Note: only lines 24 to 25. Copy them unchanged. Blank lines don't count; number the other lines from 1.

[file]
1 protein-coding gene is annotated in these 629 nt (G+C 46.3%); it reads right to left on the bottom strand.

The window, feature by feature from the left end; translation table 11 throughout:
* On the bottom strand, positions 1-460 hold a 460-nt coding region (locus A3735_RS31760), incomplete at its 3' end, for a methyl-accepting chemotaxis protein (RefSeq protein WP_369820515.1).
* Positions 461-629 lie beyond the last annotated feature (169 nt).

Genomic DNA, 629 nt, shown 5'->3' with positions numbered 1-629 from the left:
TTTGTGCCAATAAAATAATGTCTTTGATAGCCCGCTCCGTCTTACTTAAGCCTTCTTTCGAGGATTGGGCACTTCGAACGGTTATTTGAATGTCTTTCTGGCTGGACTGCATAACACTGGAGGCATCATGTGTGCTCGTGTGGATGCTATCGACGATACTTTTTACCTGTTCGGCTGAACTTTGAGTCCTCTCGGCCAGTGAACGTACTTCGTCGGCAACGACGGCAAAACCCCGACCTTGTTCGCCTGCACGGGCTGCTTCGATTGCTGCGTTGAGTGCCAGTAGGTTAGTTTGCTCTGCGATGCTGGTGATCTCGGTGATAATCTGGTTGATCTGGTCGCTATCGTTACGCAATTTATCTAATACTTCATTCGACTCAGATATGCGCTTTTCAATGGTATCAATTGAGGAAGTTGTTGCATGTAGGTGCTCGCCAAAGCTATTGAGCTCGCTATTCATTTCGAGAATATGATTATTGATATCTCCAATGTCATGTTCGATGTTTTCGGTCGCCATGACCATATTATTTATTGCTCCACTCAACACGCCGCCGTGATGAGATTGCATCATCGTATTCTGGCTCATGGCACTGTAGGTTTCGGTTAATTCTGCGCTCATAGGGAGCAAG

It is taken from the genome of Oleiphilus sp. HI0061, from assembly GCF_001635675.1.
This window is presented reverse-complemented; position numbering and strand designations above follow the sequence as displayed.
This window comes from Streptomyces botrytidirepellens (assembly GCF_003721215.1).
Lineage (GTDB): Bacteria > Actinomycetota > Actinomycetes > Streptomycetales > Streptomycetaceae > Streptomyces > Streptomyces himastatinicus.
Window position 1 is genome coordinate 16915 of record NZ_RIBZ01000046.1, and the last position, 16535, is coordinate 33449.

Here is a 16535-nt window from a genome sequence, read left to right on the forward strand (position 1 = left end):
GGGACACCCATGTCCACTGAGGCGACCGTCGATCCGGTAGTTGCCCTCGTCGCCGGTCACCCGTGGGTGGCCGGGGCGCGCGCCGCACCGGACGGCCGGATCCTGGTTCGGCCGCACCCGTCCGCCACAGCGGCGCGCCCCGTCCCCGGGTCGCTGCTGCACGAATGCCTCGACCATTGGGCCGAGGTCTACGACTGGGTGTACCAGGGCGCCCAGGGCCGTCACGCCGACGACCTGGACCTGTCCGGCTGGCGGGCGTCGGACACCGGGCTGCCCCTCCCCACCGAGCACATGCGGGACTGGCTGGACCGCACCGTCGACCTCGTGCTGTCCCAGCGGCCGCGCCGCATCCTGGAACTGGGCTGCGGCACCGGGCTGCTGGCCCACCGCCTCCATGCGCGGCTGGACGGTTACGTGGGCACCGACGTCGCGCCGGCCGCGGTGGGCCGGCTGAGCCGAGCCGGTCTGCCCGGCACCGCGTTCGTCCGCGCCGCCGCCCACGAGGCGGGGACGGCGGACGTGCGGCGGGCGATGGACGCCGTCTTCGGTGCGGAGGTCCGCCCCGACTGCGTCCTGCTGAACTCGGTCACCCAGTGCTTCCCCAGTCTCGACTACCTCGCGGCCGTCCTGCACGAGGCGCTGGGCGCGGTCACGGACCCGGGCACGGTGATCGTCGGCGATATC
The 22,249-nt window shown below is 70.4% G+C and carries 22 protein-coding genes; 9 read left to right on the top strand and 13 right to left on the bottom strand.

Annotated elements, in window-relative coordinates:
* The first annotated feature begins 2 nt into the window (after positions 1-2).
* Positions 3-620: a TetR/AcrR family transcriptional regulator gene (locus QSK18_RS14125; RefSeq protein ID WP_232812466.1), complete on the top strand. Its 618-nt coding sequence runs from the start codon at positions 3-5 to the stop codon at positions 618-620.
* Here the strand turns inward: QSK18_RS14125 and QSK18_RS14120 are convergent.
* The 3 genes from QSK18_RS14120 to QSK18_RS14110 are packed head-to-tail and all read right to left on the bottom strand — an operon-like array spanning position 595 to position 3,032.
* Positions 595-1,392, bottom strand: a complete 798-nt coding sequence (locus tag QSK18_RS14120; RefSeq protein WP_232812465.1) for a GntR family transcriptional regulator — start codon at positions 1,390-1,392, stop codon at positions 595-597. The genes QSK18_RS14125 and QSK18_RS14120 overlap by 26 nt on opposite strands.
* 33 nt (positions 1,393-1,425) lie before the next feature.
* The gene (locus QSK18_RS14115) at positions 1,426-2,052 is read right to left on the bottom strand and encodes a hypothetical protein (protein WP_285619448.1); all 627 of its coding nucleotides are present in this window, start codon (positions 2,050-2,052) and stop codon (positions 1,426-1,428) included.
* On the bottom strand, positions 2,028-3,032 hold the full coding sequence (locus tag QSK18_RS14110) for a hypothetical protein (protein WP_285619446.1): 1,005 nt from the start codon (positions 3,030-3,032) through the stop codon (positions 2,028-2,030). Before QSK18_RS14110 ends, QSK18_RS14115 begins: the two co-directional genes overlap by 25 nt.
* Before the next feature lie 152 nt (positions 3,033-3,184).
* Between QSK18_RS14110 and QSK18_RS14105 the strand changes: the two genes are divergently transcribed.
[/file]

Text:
* Before the next feature lie 152 nt (positions 3,033-3,184).
* Between QSK18_RS14110 and QSK18_RS14105 the strand changes: the two genes are divergently transcribed.